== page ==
Evidence for the superiority of the Resiliency Strategy is suggested by the fact that while in 1992 all the developed countries agreed to voluntary reductions of greenhouse gas emissions, only Germany and Great Britain were successful. It is ironic that these two countries, which most avidly support stringent international political controls over the world’s energy consumption, achieved their reductions by liberalizing and de-politicizing their energy markets. Germany ended support for the inefficient East German energy sector, and Great Britain stopped subsidizing her coal industry.

Whether the future will be warmer or colder, wetter or drier, stormier or more tranquil, some risks will increase and others will decline. Hampering the ability of private markets to respond to changing conditions serves no bona fide public interest. Indeed, it can be destructive. Stanford University’s Stephen Schneider suggests that those who oppose precipitous action to avert global climate change are willing to run an uncontrolled experiment on the only planet we’ve got. Yet Schneider and those who join him in calling for dramatic emission reductions are willing to run an uncontrolled experiment on the only civilization we’ve got.

The proper question to ask is: Should we seek to stop change or should we improve our abilities to adapt to an ever-changing world? America and the world will certainly face catastrophic risks in the future; whether these will be climatic, tectonic, biological, or political is unclear. Since we cannot be sure which risks will prove dominant, we ought to improve our generic ability to survive and recover from whatever dangers the future may hold. Rather than herd America’s entrepreneurs, inventors, and workers into some elite’s politically-correct industrial policy scheme, we should remove political impediments to production, market-driven innovation, and rapid adaptation.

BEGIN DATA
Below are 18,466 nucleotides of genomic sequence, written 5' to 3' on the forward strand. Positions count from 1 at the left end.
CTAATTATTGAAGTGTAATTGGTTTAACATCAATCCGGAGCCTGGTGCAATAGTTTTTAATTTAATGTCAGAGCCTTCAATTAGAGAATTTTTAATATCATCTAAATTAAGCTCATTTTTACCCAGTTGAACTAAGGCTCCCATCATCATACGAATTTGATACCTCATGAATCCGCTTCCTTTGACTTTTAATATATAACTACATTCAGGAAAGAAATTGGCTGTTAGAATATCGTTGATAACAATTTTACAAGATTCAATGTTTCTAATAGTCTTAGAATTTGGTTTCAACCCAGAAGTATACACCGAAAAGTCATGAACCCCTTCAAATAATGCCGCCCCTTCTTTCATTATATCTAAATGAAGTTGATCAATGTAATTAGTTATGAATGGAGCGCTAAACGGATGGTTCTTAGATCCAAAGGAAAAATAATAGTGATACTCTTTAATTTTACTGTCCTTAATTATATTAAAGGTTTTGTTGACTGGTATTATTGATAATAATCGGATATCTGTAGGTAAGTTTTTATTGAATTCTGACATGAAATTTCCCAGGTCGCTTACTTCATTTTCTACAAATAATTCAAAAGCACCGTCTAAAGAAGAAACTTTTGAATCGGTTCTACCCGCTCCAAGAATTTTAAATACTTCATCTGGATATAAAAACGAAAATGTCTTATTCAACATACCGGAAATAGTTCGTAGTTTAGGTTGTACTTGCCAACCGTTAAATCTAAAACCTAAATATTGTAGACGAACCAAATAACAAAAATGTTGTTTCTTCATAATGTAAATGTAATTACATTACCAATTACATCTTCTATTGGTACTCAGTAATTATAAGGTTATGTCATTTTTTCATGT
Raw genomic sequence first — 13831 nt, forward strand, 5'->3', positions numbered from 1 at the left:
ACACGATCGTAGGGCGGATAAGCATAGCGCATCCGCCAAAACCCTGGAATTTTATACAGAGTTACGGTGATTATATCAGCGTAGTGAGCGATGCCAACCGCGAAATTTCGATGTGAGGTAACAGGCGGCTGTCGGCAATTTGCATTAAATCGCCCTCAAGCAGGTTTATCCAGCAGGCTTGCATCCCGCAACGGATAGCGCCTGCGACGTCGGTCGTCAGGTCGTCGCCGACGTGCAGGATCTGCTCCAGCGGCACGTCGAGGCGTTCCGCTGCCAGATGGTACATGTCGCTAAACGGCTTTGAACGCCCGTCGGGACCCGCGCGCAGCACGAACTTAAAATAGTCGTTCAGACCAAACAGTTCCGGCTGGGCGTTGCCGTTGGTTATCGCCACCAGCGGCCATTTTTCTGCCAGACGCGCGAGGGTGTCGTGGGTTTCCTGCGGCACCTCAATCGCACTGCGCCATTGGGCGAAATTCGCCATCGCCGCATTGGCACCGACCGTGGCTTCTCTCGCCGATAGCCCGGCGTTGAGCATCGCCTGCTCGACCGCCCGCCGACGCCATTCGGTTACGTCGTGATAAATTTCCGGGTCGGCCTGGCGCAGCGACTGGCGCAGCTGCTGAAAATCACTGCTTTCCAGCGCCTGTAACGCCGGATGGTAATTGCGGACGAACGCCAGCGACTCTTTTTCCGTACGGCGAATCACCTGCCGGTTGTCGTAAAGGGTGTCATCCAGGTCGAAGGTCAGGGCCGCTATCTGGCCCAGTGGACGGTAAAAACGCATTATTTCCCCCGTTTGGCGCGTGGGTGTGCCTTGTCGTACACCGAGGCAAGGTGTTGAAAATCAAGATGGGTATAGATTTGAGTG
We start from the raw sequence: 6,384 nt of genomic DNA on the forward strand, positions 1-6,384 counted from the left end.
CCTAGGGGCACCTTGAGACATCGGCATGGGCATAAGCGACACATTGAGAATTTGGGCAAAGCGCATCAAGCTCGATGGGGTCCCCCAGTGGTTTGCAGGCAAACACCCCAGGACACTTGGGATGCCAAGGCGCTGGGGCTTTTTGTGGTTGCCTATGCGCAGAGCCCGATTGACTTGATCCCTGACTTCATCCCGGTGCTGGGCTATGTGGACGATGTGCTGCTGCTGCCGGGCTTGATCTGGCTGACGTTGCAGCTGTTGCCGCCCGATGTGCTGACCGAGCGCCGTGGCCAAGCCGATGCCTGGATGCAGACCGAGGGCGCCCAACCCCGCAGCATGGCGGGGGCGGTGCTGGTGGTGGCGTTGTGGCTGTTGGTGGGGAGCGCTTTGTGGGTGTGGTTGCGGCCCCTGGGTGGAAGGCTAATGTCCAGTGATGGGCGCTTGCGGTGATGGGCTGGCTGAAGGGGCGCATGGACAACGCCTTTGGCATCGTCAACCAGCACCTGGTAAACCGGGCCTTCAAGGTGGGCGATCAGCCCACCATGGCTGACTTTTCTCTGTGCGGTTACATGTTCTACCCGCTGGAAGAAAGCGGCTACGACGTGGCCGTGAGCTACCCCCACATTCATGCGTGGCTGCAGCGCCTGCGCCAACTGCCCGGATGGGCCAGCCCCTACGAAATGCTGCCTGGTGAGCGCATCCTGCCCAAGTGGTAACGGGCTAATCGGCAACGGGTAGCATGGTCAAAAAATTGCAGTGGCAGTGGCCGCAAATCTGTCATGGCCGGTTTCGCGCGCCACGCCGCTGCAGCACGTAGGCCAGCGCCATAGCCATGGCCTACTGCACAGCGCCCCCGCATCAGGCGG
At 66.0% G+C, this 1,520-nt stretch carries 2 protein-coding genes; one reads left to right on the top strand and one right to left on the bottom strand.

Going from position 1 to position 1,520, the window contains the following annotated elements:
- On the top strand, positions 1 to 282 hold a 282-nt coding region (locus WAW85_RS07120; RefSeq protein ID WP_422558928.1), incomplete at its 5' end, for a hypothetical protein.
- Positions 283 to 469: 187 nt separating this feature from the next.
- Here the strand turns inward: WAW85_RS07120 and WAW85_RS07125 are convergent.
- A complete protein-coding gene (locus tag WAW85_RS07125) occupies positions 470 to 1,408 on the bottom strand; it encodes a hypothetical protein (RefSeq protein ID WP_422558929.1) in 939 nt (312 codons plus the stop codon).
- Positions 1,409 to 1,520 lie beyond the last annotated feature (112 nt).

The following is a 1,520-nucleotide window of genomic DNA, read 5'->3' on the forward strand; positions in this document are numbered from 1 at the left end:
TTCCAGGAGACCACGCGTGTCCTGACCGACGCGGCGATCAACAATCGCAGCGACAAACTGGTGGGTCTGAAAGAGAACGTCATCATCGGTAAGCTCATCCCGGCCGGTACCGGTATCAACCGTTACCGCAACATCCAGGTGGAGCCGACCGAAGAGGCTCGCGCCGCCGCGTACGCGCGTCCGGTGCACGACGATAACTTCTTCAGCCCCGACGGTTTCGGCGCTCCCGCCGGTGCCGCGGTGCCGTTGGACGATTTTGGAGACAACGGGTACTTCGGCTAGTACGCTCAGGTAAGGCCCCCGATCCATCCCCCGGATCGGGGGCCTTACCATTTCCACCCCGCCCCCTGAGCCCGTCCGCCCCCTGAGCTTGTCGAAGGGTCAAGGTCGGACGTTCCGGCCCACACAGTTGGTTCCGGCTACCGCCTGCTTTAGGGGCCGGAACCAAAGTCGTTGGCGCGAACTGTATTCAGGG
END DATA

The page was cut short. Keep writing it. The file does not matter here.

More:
The greatest risk of current carbon withdrawal policies is that they will fail to achieve any useful result while imposing major costs on the world’s economy. The economic repercussions will fall most heavily on the poor at home and abroad. Starving the world of energy is all too likely to produce a world of more starving people. The risks of climate change are speculative; those of climate change policy are all too real. Once this is realized, it is likely that few policymakers here or abroad will rush to join the global warming bandwagon. The road to Hell, we all realize, is often paved with good intentions. The global warming debate illustrates that maxim very well; even a baby step on this destructive path should be avoided.